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Economic reality hits Siddhivinayak auction

mumbai Updated: Oct 29, 2011 02:29 IST
Reetika Subramanian

At the Diwali auction ceremony organised at the Siddhivinayak Temple on Thursday, only 34 of the 176 gold items on display were sold. The day-long auction raised Rs 5.34 lakh, a Rs 4 lakh dip from last year’s Diwali auction.

“The market value of gold has soared in the past year. Devotees chose to bid only for the smaller items such as pendants and rings, while the bigger necklaces remained unsold,” said Sanjeev Pawar, supervisor, Shree Siddhivinayak Ganpati Temple Trust, which organised the Diwali auction for the third consecutive year.

The most expensive item at the auction was the bajubandh (arm bracelet) that was sold for Rs 1.23 lakh, at the temple-valued rate. The final value of the jewellery is evaluated on the basis of the market rate of gold along with a 10% mark up.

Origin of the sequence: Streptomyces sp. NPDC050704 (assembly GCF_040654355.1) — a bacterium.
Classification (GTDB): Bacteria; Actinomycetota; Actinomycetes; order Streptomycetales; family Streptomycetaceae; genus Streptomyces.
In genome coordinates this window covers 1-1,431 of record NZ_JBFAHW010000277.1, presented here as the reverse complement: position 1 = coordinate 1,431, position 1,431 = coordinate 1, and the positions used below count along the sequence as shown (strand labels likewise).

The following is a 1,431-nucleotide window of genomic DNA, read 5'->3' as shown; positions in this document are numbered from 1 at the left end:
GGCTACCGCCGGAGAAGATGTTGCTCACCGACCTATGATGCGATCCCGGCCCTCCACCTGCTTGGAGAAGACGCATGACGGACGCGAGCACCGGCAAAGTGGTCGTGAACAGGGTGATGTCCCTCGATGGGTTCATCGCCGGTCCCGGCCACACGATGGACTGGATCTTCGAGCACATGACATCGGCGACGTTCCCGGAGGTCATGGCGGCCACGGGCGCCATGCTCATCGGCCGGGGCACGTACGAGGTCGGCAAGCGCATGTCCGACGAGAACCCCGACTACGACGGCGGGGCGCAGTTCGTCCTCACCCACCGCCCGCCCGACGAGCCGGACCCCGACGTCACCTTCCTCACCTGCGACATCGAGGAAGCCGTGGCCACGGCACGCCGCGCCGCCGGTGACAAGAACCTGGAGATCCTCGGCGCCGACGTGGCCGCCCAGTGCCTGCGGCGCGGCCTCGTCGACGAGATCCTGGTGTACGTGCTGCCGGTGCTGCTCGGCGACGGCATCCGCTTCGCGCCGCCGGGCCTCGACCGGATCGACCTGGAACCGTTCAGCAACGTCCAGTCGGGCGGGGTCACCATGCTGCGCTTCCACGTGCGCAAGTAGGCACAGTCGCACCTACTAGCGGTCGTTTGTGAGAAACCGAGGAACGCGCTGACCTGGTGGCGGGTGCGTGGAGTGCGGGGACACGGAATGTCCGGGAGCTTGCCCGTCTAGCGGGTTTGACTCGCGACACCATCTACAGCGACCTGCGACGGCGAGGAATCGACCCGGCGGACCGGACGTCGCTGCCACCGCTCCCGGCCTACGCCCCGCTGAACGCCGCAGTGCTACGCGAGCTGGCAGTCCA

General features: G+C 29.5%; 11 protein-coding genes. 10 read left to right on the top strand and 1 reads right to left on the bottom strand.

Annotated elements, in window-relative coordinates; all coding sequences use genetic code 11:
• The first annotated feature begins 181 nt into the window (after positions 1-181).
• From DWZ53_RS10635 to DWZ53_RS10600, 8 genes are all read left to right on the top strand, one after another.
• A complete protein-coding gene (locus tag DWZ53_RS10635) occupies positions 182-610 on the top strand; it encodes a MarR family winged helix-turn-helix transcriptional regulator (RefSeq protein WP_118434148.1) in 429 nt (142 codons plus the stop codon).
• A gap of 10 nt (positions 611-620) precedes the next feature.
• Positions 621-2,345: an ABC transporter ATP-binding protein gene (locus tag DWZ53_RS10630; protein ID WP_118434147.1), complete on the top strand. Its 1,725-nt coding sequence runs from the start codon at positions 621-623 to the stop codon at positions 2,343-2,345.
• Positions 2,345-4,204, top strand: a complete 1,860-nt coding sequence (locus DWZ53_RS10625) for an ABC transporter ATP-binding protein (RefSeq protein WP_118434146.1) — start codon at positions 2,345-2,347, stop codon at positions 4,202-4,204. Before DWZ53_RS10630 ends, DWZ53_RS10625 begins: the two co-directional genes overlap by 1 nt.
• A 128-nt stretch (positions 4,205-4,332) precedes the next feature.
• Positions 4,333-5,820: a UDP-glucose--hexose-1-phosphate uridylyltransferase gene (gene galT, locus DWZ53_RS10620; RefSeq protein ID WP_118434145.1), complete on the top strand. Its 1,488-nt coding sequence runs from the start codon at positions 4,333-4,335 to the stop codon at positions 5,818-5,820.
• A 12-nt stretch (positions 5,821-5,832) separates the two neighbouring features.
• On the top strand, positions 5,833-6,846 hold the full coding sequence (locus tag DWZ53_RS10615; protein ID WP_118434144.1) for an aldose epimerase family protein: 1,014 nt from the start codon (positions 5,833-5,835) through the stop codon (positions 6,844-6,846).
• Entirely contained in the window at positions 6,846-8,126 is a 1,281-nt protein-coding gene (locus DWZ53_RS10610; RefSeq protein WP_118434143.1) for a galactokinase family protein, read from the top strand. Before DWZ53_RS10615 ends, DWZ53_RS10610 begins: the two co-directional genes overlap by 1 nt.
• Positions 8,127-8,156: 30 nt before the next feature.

Thursday’s auction included gold donations made by devotees in 2002-2003 including chains, rings, necklaces and pendants. The authorities plan to organise another auction in December to sell the remaining items. “We will hold a meeting soon to choose an auspicious date in December to organise another ceremony,” said Nitin Kadam, trustee of the temple trust.

“We began the tradition of the Diwali auction in 2009, with an aim to use the donations for community service,” said Nirmala Sawant Prabhalwalkar, ex-mayor of Mumbai, who is also the treasurer of the Trust.

“While a major part of the funds will be devoted to setting up medical centres across Maharashtra, the remaining amount will be used for the development of the temple's infrastructure,” she added.

Despite the fall in the overall collections, the temple authorities have decided to continue to hold the annual Diwali auction.

“We will continue to organise this auction during Diwali irrespective of the response because Goddess Lakshmi is a symbol of prosperity and wealth. We have to respect her,” said Kadam.